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Aldag, AM, Kim, Y and Warner ME. (2019). Austerity urbanism or pragmatic municipalism? Local government responses to fiscal stress in New York State. Environment and Planning: A. doi: 10.1177/0308518X19844794

As local governments respond to fiscal stress after the Global Financial Crisis, some scholars warn about an austerity urbanism response wherein local governments cut and privatize services, while others see a pragmatic municipalism response that seeks to protect public services by sharing services, applying for more grants, or charging user fees. Existing empirical works lack detail about the types of local government responses and their drivers. Using a structural equation model with 2017 survey data of 919 counties and municipalities in New York State, we explore the drivers of perceived fiscal stress and two responses: cuts and pragmatic municipalism. We find economy, demography, and state policy drive perceptions of fiscal stress and differentiate responses. The dominant response is pragmatic municipalism, and cuts are only dominant in counties and places with more tax-exempt property. Pragmatic municipalism is found not only in places with more college educated population, left-leaning governing boards, and stronger support for maintaining and providing services, but also in places with greater anti-tax sentiments, poverty, and lack of resources for innovation. These results show that local governments use pragmatic approaches to hold back the tide of austerity pressures and respond to local needs within constraints.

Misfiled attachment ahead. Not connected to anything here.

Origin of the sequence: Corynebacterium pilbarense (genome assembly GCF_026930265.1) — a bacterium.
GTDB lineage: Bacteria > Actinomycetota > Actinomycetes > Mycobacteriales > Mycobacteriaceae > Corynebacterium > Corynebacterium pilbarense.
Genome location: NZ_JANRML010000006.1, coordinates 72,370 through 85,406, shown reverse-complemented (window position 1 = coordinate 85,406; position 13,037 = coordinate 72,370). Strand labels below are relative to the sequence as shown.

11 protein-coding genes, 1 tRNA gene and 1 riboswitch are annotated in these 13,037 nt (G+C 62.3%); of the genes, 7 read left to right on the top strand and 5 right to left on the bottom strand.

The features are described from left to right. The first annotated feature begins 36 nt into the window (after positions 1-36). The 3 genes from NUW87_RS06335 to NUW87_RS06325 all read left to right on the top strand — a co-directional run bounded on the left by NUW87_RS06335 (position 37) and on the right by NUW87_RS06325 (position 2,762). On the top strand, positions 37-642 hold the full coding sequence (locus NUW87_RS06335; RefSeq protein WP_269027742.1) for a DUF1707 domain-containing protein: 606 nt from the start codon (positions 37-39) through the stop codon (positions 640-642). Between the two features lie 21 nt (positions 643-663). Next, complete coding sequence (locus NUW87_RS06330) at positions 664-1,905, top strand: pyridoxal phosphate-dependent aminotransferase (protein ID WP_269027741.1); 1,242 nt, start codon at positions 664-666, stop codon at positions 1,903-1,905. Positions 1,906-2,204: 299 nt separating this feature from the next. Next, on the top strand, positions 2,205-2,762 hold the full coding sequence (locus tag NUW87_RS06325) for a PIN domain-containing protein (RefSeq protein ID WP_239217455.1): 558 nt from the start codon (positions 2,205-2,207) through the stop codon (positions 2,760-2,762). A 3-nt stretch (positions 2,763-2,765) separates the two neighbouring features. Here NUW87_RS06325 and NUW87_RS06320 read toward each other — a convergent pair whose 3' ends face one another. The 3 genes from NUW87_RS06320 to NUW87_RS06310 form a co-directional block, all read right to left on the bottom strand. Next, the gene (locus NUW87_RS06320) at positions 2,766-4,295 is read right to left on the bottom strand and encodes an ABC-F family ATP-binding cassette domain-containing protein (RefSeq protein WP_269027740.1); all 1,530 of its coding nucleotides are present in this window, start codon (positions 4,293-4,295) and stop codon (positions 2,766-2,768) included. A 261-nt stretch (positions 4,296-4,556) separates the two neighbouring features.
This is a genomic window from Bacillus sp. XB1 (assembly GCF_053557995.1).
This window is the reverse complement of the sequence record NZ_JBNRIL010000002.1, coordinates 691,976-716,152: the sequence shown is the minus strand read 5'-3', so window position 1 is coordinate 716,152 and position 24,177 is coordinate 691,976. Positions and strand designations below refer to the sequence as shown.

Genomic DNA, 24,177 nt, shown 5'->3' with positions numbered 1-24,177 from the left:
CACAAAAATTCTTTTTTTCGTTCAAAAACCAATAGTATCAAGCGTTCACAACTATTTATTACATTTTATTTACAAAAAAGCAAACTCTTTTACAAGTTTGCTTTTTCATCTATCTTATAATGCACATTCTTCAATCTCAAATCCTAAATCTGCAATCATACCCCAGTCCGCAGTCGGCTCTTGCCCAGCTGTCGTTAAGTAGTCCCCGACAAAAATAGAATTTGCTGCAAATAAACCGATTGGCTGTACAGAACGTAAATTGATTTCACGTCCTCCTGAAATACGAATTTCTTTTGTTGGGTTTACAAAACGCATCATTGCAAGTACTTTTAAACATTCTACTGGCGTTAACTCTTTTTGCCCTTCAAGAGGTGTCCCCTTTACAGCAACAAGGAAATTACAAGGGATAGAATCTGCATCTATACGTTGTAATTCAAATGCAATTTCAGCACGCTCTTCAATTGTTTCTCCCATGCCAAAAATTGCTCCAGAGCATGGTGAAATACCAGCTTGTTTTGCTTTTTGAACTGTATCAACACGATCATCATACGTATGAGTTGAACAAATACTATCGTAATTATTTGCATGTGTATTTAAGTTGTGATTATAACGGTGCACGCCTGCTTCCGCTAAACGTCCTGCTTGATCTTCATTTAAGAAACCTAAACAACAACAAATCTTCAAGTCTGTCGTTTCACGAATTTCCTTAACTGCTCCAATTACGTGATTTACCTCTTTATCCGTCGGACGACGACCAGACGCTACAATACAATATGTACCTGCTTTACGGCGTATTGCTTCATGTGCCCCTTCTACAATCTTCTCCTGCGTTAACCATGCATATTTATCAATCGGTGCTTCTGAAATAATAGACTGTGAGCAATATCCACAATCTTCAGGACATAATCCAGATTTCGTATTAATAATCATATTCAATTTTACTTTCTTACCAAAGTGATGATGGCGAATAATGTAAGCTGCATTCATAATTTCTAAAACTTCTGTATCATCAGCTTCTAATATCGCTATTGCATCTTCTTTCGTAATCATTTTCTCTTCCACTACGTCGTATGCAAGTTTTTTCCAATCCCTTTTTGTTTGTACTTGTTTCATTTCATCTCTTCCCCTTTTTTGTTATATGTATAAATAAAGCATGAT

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Subject: Preemption